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JEJURI (18 o 16’ N., 74 o 09’ E.; ht. 2,273 ft.; a. 1 sq. mile; p. 3,036) in Purandar taluka, a station on the Southern Railway meter-gauge line between Pune and Bangalore and 32 miles from Pune, is a famous place of pilgrimage. It is more a village than a town and derives its importance from the religious fairs held in honour of the god Khandoba, who is also called Mhalsakant, Martand-Bahirav, Malhari . It is situated on a high level and is surrounded on all sides by fertile and cultivated lands. Khandoba has two temple at Jejuri, one older than the other, both built at the end of an outlying spur of the Purandar range which here sinks into the plain. The new one is larger and stands close to and about 250 feet above the village. The smaller temple, however, is believed to be more sacred. It is built on a small plateau called Kadepathar two miles off and about 400 feet higher. The old village site, now deserted, was to the east of the hill on which the new temple stands. Close to the south of the old village site is a reservoir, 37 acres in area, built by the last Pesava, Bajirav II (1796-1817), and called the Pesava’s reservoir. It is round and encircled with a massive stone wall. The water which is used for irrigation is drawn off through an elaborate mass of masonry. Stairs lead to sluices which draw the water off at different levels. The reservoir has several small bathing cisterns or hauds and a shrine of Ganapati. In the low ground beyond the Pesava’s reservoir, and fed by soakage from it, is a well or spring called Malhar Tirth, bathing in which forms part of the pilgrimage ceremonial. On the N. W. of the new village a square stone reservoir called Holkar’s Tank, of about 20 acres, was built about 1770 by Shri Ahilya Devi Holkar. Between this reservoir and the village stands a temple to Mahadev built in memory of Malharrav Holkar. The chief object of worshipis a ling, behind which are statues of Malharrav and his three wives Banabai, Dvarkabai, and Gautambai, all in Jaipur alabaster.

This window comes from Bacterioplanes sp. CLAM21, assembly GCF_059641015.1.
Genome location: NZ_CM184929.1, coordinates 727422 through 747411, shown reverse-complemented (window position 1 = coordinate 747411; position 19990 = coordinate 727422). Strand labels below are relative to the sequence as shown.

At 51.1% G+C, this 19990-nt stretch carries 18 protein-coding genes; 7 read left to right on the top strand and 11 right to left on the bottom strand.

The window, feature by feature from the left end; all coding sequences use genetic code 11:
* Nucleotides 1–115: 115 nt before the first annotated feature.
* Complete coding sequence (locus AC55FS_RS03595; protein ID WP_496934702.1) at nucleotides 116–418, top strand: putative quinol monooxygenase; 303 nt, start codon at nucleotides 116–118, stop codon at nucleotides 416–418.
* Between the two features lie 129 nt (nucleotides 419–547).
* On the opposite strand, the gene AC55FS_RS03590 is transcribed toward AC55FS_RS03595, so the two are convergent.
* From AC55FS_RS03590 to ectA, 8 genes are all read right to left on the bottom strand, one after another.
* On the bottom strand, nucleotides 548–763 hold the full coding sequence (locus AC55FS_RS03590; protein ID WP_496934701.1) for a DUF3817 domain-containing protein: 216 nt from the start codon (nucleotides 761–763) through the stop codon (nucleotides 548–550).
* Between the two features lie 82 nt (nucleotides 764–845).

The plateau of Kadepathar is 11½ acres in extent, and, besides the older and more sacred temple of Khandoba it contains several other temples and shrines and houses occupied by priests and temple servants.
On the profile of the spur between the upper and lower temples sacred spots are marked by shrines and arches.
The chief festivals are four, all between December and April : (1) from the bright fourth to the bright seventh of Margasirsa (November-December); (2) from the bright twelfth to the dark first of Pausa (December-January); (3) from the bright twelfth to the dark first of Magh (January-February); and (4) from the bright twelfth of the dark first of Caitra (March-April). Large fairs are held at the time of festivals and attract pilgrims from as far as Khandesh, Berar, and the Konkan. Two smaller festivals, s a rule attended only by people from the immediate neighbourhood, are Somavati-Amavasya (no-moon Monday) whenever it comes, and Dasara, the bright tenth of Asvin (September-October).
The temple priests are Guravs, not Brahmins. The worshippers are chiefly Marathas, who come from all over the surrounding districts and even from greater distances. The most important of the pilgrims are the Marathas from Khandesh and Berar. The Berar Marathas attend the Pausa (December-January) fair. The pilgrims from Khandesh come in Margasirsa (November-December), Pausa (December-January) and Magh (January-February); they do not come in Caitra (March-April). The fishing Kolis from the sea coast are also worshippers of Khandoba and come occasionally in large numbers. When they do come, they attend the Magh (January-February) fair.
In 1662, Sahaji, father of Sivaji, visited the Jejuri temple among other places in Sivaji’s territory. In 1845 disturbances of Raghoji Bhangria the insurgents carried off the litter of the god with holy image but brought it back. In 1946 the holy images was stolen away, but it was recovered with its right hand cut.
A municipality established in 1868 to carry out sanitary arrangements during the religious fairs.